M.P. Shiel (1913) The Dragon, London, Grant Richards. First published 1 January-15 March 1913 Red Magazine as “To Arms!”. Republished in 1929 as The Yellow Peril.
The Dragon. By M. P. Shiel. (Grant Richards. 6s.)— The motive of this book is exactly the same as that of Mr. Shiel’s former novel, “The Yellow Danger,” that is, the invasion of Europe by the combined forces of the Chinese and Japanese. The working-out of the book, however, is very different from that of its predecessor, the hero being no less a personage than the then Prince of Wales. As George V. is alluded to by this gentleman as “my revered ancestor,” it may be concluded that the date of the book is some time hence. Mr. Shiel’s writing suffers from its usual faults—the incidents are rather confused, the characters are wooden, and it is often difficult to follow the incidents of the story. Notwithstanding all this, there is a certain energy and vividness about the story which will carry all but the moat fastidious readers on to the end. [Review in Spectator, 19 July 1913]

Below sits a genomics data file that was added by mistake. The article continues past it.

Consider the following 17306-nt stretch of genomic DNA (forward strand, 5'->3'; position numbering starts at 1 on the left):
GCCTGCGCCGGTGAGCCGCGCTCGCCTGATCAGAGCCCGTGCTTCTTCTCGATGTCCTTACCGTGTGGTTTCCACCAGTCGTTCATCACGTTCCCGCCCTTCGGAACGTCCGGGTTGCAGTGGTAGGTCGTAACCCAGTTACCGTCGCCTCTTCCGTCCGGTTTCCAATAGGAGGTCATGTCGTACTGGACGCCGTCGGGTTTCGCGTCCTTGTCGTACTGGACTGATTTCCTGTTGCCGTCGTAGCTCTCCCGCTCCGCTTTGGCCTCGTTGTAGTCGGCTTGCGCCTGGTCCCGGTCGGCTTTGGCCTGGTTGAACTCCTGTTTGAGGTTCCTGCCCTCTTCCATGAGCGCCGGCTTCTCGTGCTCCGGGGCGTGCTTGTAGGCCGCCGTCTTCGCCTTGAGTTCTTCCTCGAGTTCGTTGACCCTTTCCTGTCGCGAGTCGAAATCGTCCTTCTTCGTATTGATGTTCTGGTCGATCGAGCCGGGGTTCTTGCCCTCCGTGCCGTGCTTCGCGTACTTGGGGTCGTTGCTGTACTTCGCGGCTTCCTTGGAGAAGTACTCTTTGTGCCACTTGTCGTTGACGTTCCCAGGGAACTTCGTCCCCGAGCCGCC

Shiel’s last novel during his first literary phase was serialized as To Arms! in The Red Magazine, No 90-95, 1 Jan – 15 March 1913. It was an attempt to recapture the popular success of his one previous best seller, The Yellow Danger, inspired again by current events, the 1911-1912 Chinese Revolution. That May Grant Richards released the book version, retitled The Dragon, to dismal sales.[http://www.alangullette.com/lit/shiel/essays/shiel_tracy.htm]